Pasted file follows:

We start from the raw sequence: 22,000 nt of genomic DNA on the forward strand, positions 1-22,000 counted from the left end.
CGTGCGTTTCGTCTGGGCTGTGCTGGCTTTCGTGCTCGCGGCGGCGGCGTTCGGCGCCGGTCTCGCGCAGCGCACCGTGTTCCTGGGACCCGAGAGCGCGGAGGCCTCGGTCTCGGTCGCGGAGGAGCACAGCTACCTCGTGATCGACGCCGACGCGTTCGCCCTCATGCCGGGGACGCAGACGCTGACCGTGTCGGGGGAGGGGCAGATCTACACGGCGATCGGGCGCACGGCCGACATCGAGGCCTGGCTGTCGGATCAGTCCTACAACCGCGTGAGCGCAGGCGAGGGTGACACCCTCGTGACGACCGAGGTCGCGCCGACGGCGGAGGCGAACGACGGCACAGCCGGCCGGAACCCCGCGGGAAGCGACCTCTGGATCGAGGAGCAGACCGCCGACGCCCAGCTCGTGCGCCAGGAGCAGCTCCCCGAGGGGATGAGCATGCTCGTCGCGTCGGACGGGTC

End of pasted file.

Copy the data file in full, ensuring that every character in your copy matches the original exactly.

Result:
We start from the raw sequence: 22,000 nt of genomic DNA on the forward strand, positions 1-22,000 counted from the left end.
CGTGCGTTTCGTCTGGGCTGTGCTGGCTTTCGTGCTCGCGGCGGCGGCGTTCGGCGCCGGTCTCGCGCAGCGCACCGTGTTCCTGGGACCCGAGAGCGCGGAGGCCTCGGTCTCGGTCGCGGAGGAGCACAGCTACCTCGTGATCGACGCCGACGCGTTCGCCCTCATGCCGGGGACGCAGACGCTGACCGTGTCGGGGGAGGGGCAGATCTACACGGCGATCGGGCGCACGGCCGACATCGAGGCCTGGCTGTCGGATCAGTCCTACAACCGCGTGAGCGCAGGCGAGGGTGACACCCTCGTGACGACCGAGGTCGCGCCGACGGCGGAGGCGAACGACGGCACAGCCGGCCGGAACCCCGCGGGAAGCGACCTCTGGATCGAGGAGCAGACCGCCGACGCCCAGCTCGTGCGCCAGGAGCAGCTCCCCGAGGGGATGAGCATGCTCGTCGCGTCGGACGGGTC